Small Class Size

666 Words3 Pages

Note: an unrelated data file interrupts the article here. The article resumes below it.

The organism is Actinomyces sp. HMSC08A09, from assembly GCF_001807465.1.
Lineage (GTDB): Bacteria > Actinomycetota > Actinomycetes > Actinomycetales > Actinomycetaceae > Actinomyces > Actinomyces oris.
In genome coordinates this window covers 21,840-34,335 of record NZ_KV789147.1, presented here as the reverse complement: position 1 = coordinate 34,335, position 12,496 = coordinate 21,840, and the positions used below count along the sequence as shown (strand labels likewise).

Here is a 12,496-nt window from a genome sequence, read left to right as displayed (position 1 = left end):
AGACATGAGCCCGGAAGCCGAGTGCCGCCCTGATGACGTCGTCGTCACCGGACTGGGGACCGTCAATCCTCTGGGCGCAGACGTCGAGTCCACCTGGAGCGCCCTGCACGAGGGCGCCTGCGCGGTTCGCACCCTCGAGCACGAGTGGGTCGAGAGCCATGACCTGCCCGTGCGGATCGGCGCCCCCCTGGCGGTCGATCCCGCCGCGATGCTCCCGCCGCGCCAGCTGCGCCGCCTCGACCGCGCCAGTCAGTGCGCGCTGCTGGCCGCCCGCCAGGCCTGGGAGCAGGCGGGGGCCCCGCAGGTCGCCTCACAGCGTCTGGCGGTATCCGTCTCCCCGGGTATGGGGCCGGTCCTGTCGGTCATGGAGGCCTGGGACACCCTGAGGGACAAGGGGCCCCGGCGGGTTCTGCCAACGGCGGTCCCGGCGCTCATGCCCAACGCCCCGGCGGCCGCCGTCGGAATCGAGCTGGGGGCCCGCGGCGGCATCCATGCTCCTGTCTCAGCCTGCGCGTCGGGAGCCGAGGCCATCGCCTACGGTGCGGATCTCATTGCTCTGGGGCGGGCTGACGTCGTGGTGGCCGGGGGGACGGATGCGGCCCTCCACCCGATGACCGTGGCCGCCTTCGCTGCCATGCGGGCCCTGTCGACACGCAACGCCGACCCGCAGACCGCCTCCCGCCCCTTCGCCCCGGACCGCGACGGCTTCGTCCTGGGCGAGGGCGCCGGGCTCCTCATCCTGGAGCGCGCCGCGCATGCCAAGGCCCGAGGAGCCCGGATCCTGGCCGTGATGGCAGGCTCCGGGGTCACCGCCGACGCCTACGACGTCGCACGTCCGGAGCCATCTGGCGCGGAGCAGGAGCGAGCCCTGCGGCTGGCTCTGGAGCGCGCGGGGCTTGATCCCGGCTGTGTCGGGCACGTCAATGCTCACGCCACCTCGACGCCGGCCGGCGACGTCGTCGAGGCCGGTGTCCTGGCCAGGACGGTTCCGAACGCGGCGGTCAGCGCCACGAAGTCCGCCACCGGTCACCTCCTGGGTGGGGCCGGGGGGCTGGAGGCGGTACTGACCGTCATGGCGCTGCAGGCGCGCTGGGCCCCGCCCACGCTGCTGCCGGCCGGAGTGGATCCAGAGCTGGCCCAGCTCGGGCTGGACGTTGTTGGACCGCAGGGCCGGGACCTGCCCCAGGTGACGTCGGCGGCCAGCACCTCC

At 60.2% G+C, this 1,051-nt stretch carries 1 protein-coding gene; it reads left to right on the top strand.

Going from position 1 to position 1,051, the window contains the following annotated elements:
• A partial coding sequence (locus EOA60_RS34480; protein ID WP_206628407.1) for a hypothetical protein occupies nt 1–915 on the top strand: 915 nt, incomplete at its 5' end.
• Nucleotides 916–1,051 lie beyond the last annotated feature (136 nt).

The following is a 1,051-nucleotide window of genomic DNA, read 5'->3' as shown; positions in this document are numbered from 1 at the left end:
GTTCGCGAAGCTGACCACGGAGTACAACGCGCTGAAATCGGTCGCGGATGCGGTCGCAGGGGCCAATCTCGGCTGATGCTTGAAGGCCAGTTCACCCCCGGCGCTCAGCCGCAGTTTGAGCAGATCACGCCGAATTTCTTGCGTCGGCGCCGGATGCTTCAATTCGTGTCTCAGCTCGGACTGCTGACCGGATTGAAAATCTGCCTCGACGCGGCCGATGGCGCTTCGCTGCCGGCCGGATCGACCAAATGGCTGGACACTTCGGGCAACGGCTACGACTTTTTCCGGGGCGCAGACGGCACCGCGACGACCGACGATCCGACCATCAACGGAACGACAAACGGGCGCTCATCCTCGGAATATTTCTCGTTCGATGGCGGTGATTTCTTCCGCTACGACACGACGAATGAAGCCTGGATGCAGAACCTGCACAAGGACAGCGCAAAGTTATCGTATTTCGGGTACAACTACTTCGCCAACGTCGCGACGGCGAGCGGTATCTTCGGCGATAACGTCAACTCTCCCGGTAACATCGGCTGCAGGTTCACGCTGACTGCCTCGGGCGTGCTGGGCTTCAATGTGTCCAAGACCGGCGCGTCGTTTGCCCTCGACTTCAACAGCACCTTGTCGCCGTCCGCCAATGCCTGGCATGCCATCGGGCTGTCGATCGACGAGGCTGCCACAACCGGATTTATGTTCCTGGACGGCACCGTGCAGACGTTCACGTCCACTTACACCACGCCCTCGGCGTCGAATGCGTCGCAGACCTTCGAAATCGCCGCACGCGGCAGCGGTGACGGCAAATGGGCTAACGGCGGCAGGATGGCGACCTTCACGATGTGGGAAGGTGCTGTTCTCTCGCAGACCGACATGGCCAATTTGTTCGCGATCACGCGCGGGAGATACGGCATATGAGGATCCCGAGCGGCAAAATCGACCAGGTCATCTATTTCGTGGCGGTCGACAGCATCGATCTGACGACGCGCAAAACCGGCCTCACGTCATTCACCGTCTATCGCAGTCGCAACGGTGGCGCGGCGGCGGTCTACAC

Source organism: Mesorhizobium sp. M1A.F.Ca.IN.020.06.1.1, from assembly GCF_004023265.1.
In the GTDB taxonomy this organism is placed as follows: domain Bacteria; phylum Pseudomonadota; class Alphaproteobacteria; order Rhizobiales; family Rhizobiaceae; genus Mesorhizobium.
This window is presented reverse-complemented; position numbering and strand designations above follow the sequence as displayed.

Along with the growing emphasis on education, reduction in class size has become a trend in a considerable number of countries, especially those with highly-developed educational system, like America, Canada and the UK (Ehrenberg and Brewer et al., 2001) The issue of the role of class size in deciding the achievement of students has been widely debated. The debate concerning class size helps evaluate the worth of large investment in staff-student ratio. It is true that limiting class size can produce benefits in teaching, but it is obviously not the only factor. In this essay, I will argue for the impacts of small classes, and put forward other essential factors that can influence academic success. Recent research (Ward, 2006 ) demonstrates that separating students into small size classes by their different levels is better for literacy instruction in elementary schools. Truly, in that case, teachers can design customized lessons to meet the needs and interests of class members. In addition, detailed feedback can also be immediately imparted to better control the gap between each student. However, the overall effect of small classes is not as evident as we imagine. According to statistics launched by NAEP examination, the reading score of students from different grades stayed at a stable level from 1971 to 1996, though the class sizes experienced a downward trend in the shared period. Indeed, merely cutting down the number of students makes little difference. Supportive measures including clear goals and appropriate teaching methods are more essential. Take the education awards in Japan as an example, instead of monitoring the performance of each student, Japanese teachers devolve the right to them (Ehrenberg and Brewer et al., 2001) . As a result, despite their bigger class size than most western countries, Japanese students obtain better self-discipline, and thus
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